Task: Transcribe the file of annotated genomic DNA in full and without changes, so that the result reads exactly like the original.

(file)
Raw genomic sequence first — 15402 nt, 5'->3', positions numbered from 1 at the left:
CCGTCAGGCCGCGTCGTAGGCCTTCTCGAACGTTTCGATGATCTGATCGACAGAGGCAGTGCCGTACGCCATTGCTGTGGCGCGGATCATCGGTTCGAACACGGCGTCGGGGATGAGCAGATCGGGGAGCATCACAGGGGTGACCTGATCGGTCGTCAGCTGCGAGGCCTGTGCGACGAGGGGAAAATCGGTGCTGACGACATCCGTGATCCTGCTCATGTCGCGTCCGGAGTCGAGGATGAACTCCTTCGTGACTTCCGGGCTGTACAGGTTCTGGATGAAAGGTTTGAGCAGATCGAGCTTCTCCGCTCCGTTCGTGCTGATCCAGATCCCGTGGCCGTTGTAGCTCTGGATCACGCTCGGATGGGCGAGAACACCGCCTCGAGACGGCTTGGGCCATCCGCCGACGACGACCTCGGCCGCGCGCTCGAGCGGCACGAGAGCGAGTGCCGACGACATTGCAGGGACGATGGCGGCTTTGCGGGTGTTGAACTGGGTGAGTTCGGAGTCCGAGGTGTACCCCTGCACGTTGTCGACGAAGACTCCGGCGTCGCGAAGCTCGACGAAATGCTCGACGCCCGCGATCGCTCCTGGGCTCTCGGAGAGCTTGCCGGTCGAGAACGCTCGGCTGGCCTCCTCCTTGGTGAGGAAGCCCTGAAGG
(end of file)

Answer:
Raw genomic sequence first — 15402 nt, 5'->3', positions numbered from 1 at the left:
CCGTCAGGCCGCGTCGTAGGCCTTCTCGAACGTTTCGATGATCTGATCGACAGAGGCAGTGCCGTACGCCATTGCTGTGGCGCGGATCATCGGTTCGAACACGGCGTCGGGGATGAGCAGATCGGGGAGCATCACAGGGGTGACCTGATCGGTCGTCAGCTGCGAGGCCTGTGCGACGAGGGGAAAATCGGTGCTGACGACATCCGTGATCCTGCTCATGTCGCGTCCGGAGTCGAGGATGAACTCCTTCGTGACTTCCGGGCTGTACAGGTTCTGGATGAAAGGTTTGAGCAGATCGAGCTTCTCCGCTCCGTTCGTGCTGATCCAGATCCCGTGGCCGTTGTAGCTCTGGATCACGCTCGGATGGGCGAGAACACCGCCTCGAGACGGCTTGGGCCATCCGCCGACGACGACCTCGGCCGCGCGCTCGAGCGGCACGAGAGCGAGTGCCGACGACATTGCAGGGACGATGGCGGCTTTGCGGGTGTTGAACTGGGTGAGTTCGGAGTCCGAGGTGTACCCCTGCACGTTGTCGACGAAGACTCCGGCGTCGCGAAGCTCGACGAAATGCTCGACGCCCGCGATCGCTCCTGGGCTCTCGGAGAGCTTGCCGGTCGAGAACGCTCGGCTGGCCTCCTCCTTGGTGAGGAAGCCCTGAAGG